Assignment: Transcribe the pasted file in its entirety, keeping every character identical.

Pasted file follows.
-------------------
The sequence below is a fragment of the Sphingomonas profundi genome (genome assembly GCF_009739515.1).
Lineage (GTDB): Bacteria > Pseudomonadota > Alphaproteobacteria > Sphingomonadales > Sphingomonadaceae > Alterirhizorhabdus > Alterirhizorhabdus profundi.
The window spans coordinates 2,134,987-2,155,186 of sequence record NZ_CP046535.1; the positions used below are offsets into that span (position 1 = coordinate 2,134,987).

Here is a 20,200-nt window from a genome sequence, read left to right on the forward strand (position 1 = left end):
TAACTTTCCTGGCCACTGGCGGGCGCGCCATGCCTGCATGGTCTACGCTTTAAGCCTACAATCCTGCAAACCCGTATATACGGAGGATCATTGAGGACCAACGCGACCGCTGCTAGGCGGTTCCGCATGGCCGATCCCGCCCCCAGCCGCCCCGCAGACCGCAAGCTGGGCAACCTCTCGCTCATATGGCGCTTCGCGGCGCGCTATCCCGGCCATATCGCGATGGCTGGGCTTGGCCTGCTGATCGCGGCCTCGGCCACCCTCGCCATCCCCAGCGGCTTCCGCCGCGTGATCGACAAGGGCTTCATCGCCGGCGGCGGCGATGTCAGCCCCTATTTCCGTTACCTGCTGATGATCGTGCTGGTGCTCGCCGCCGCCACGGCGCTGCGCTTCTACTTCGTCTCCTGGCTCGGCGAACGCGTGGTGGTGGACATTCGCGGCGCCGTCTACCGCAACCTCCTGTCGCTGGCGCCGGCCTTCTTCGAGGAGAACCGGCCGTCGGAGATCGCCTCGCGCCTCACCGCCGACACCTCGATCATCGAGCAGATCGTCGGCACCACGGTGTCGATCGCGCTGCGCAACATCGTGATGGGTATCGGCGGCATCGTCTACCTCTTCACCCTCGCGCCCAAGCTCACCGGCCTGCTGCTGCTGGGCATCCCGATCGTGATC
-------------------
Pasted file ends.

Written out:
The sequence below is a fragment of the Sphingomonas profundi genome (genome assembly GCF_009739515.1).
Lineage (GTDB): Bacteria > Pseudomonadota > Alphaproteobacteria > Sphingomonadales > Sphingomonadaceae > Alterirhizorhabdus > Alterirhizorhabdus profundi.
The window spans coordinates 2,134,987-2,155,186 of sequence record NZ_CP046535.1; the positions used below are offsets into that span (position 1 = coordinate 2,134,987).

Here is a 20,200-nt window from a genome sequence, read left to right on the forward strand (position 1 = left end):
TAACTTTCCTGGCCACTGGCGGGCGCGCCATGCCTGCATGGTCTACGCTTTAAGCCTACAATCCTGCAAACCCGTATATACGGAGGATCATTGAGGACCAACGCGACCGCTGCTAGGCGGTTCCGCATGGCCGATCCCGCCCCCAGCCGCCCCGCAGACCGCAAGCTGGGCAACCTCTCGCTCATATGGCGCTTCGCGGCGCGCTATCCCGGCCATATCGCGATGGCTGGGCTTGGCCTGCTGATCGCGGCCTCGGCCACCCTCGCCATCCCCAGCGGCTTCCGCCGCGTGATCGACAAGGGCTTCATCGCCGGCGGCGGCGATGTCAGCCCCTATTTCCGTTACCTGCTGATGATCGTGCTGGTGCTCGCCGCCGCCACGGCGCTGCGCTTCTACTTCGTCTCCTGGCTCGGCGAACGCGTGGTGGTGGACATTCGCGGCGCCGTCTACCGCAACCTCCTGTCGCTGGCGCCGGCCTTCTTCGAGGAGAACCGGCCGTCGGAGATCGCCTCGCGCCTCACCGCCGACACCTCGATCATCGAGCAGATCGTCGGCACCACGGTGTCGATCGCGCTGCGCAACATCGTGATGGGTATCGGCGGCATCGTCTACCTCTTCACCCTCGCGCCCAAGCTCACCGGCCTGCTGCTGCTGGGCATCCCGATCGTGATC